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The African Nightingale’s Journey Has Become Longer than it Should

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The nightingale makes an epic journey from sub-Saharan Africa to breed in Europe each summer but there are barely 7,000 nesting pairs left in England. Spanish researchers examining wing sizes of two nightingale populations in central Spain have found that the average wing length relative to their body size has fallen over the past two decades. Shorter-winged birds were found to be less likely to return to their breeding grounds after their first trip to Africa. According to a new study published in The Auk: Ornithological Advances, natural selection driven by climate change is causing the birds to evolve with shorter wings. Scientists believe that there is a suite of adaptations that make the nightingales effective migratory birds including a long wingspan, a larger clutch size and a shorter lifespan, which are controlled by a set of linked genes. This means that selective pressure on one trait also affects the other features.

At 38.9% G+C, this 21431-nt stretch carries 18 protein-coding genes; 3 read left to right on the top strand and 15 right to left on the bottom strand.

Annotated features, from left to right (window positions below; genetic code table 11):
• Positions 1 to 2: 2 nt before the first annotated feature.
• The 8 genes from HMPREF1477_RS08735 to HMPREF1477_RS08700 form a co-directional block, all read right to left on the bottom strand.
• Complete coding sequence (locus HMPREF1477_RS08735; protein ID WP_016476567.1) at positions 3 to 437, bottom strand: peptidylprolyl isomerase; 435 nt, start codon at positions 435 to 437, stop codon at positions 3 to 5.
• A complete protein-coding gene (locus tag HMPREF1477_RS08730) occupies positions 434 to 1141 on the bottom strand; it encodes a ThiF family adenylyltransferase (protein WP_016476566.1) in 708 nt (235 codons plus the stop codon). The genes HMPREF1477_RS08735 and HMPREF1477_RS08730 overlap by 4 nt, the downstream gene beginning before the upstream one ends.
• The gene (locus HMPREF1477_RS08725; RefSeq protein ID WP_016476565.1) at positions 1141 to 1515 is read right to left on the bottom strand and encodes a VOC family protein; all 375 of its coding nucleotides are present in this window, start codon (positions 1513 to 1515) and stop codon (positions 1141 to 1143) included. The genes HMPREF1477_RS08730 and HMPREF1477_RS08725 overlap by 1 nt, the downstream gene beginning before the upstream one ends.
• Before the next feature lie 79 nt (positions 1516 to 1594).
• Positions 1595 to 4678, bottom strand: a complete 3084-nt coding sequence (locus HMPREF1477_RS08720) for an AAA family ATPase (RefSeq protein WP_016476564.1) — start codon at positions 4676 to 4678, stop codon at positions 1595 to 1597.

SOURCE: THE GUARDIAN

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